On 14 January 2014, the European Parliament and the Council have reached an agreement in principle on updated rules for the market in financial instruments.
These new rules would improve the way capital markets function to the benefit of the real economy and establish a safer, more open and more responsible financial system. They would also (i) strengthen investor protection by imposing better organizational requirements (such as client asset protection), (ii) complement the clearing requirements under the European markets infrastructure Regulation (EMIR), (iii) reinforce and harmonize administrative sanctions, (iv) introduce trading controls for algorithmic trading activities by requiring all algorithmic traders to be regulated and to provide liquidity when carrying-out market-making strategy, (v) impose limits on commodity derivates and (vi) increase the equity market transparency regime and for the first time establish a principle of transparency for non-equity instruments (such as bonds and derivates). Furthermore, MiFID II would confirm the limitations on the receipt of commissions (i.e. ban on inducements) for independent financial advisors. Finally, MiFID II would introduce a new multilateral trading venue, the Organized Trading Facility (OTF), for non-equity instruments to trade on organized multilateral trading platforms.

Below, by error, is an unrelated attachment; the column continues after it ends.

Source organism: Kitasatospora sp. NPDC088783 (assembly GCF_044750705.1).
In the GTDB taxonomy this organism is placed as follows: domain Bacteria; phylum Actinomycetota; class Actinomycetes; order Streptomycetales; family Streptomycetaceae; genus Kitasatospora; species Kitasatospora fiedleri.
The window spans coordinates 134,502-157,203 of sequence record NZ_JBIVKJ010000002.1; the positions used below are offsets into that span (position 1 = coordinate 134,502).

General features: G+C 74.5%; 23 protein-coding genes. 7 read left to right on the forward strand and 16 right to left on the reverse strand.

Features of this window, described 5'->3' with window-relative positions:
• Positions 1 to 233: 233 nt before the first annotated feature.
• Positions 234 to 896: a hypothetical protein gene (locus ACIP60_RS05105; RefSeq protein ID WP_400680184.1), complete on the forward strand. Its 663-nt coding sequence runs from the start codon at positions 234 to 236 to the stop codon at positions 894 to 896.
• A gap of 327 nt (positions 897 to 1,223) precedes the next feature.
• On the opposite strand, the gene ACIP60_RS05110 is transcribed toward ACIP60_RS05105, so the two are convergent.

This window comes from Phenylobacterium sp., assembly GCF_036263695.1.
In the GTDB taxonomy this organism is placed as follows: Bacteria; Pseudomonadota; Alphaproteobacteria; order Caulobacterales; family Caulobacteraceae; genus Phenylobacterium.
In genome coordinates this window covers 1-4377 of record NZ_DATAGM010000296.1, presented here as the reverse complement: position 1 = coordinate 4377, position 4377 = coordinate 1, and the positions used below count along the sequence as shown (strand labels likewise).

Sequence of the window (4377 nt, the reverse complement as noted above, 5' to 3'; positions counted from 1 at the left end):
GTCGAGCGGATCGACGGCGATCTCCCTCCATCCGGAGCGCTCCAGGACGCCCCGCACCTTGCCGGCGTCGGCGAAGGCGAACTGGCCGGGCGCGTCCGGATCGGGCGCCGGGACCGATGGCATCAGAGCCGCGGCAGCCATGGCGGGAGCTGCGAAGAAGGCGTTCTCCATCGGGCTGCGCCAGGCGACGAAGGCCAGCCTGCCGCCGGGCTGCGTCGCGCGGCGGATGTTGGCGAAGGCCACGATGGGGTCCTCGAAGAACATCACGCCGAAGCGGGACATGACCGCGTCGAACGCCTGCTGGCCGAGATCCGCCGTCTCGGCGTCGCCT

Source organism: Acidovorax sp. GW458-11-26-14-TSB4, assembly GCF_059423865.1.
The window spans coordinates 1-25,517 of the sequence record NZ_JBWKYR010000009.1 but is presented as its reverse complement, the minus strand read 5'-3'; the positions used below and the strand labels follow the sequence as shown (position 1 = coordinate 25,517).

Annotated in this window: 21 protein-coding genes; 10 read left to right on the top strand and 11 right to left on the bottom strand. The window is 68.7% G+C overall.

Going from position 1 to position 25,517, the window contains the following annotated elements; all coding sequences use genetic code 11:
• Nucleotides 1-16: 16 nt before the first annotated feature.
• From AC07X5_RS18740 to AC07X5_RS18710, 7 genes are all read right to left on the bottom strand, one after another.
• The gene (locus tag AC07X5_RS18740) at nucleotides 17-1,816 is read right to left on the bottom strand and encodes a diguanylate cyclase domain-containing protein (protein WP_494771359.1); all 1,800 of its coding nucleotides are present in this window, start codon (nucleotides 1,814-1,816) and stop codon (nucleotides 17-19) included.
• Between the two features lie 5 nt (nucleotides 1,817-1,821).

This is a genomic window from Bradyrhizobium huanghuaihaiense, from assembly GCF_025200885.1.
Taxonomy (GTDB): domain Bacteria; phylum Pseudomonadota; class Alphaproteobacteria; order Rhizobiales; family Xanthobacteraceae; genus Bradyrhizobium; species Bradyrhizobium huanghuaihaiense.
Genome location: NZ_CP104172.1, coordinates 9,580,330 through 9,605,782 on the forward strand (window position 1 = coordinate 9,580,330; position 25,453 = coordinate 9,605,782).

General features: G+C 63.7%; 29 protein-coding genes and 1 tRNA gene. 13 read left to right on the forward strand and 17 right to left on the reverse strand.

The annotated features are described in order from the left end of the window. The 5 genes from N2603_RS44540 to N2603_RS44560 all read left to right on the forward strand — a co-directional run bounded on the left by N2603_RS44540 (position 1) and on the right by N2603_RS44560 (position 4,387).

Despite this common position, there is a lot of work still to be carried out in order to complete and finalize the relevant legislative framework. MiFID II, which will probably not come into effect before the end of 2015 or early 2016, will amend and extend the Directive 2004/39/EC of the European Parliament and of the Council of 21 April 2004 on markets in financial instrument and will then also require an implementation into Luxembourg law by amending the relevant national laws.